The first three of these sections are the author’s in-depth refutations of the moral, political and nutritional arguments that vegetarians are constantly putting forth. She does a masterful job.
In the Moral Vegetarians chapter, the author addresses the moral issue of killing animals for our own food. She beautifully makes her case by cutting to the heart of the matter:
What separates me from vegetarians isn’t ethics or commitment. It’s information.
And while she was in her 20-year trek in the vegetarian wilderness, she shielded herself from information as most cultists do:
I was on the side of righteousness, and like any fundamentalist, I could only stay there by avoiding information.
She finally realized the truth about agriculture; she figured out that the amber waves of grain are as death dealing as any slaughterhouse.
And agriculture isn’t quite a war because the forests and wetlands and prairies, the rain, the soil, the air, can’t fight back. Agriculture is really more like ethnic cleansing, wiping out the indigenous dwellers so the invaders can take the land. It’s biotic cleansing, biocide. … It is not non-violent. It is not sustainable. And every bite of food is laden with death.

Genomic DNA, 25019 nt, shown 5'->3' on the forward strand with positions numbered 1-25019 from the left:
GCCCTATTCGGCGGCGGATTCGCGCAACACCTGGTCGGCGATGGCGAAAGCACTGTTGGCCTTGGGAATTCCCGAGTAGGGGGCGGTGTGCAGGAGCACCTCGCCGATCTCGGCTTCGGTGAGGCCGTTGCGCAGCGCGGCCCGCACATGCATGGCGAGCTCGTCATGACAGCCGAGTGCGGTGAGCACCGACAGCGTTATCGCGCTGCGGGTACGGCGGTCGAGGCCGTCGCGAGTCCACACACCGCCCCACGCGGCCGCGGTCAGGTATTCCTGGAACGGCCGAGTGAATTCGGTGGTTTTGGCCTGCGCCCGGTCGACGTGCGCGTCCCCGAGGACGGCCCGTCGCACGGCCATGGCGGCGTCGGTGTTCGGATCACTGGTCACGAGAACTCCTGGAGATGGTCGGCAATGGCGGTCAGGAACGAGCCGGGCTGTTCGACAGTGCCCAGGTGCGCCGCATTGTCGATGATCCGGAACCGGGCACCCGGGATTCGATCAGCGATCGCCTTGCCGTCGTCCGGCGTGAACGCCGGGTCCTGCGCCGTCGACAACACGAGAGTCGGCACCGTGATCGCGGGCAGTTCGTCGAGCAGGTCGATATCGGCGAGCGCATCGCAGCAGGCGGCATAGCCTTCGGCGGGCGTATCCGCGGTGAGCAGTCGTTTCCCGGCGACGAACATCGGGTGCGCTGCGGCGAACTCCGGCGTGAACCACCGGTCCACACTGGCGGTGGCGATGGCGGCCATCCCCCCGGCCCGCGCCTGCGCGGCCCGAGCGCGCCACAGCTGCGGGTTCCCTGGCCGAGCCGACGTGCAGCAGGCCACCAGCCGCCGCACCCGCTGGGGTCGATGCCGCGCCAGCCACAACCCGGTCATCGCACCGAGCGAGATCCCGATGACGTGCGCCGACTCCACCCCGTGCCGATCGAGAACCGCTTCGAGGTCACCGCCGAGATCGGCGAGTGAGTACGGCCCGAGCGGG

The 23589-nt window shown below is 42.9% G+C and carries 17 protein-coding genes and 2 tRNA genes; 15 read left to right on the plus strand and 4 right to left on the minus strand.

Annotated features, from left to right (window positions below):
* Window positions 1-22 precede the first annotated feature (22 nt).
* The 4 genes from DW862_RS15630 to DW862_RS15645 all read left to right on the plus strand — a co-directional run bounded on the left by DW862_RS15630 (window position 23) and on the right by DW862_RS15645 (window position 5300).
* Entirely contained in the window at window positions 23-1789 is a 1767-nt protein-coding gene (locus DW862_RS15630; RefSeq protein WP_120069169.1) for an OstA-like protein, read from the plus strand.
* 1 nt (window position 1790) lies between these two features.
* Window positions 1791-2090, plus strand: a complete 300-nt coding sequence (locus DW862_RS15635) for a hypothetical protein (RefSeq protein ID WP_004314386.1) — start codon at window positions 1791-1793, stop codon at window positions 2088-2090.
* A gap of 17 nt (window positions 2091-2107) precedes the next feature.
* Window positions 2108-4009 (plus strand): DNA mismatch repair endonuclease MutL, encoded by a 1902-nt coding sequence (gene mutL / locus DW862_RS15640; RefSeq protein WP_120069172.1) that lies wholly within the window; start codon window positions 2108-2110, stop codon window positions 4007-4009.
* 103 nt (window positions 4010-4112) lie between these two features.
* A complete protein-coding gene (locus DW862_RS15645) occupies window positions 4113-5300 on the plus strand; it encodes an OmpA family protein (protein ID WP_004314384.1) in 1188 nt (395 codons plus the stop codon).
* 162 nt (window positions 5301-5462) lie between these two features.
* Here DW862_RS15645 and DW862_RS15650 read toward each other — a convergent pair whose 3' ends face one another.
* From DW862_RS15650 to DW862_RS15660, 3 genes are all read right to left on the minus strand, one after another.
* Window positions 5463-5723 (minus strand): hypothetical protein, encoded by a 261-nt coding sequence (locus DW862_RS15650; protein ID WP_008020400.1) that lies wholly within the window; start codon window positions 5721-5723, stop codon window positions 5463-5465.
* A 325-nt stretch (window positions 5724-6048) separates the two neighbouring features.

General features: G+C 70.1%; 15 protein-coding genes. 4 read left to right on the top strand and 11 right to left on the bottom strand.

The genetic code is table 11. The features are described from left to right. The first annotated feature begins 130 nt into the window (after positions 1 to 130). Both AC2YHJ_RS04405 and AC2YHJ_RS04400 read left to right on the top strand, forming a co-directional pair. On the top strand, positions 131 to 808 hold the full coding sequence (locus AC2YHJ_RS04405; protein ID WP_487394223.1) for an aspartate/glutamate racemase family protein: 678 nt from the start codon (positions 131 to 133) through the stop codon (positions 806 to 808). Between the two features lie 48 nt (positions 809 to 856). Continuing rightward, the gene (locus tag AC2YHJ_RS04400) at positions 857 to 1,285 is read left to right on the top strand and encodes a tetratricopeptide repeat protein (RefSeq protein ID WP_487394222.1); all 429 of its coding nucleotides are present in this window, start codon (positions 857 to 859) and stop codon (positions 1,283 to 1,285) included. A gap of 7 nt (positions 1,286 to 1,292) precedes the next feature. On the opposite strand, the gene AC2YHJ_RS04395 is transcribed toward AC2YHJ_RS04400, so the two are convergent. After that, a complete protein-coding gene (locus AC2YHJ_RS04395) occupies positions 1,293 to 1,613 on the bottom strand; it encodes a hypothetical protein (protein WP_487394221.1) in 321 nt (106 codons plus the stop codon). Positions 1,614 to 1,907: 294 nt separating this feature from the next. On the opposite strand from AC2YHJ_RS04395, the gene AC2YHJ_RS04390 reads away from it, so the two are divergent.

There is no place left for the buffalo to roam. There’s only corn, wheat, and soy. About the only animals that escaped the biotic cleansing of the agriculturalists are small animals like mice and rabbits, and billions of them are killed by the harvesting equipment every year. Unless you’re out there with a scythe, don’t forget to add them to the death toll of your vegetarian meal. They count, and they died for your dinner…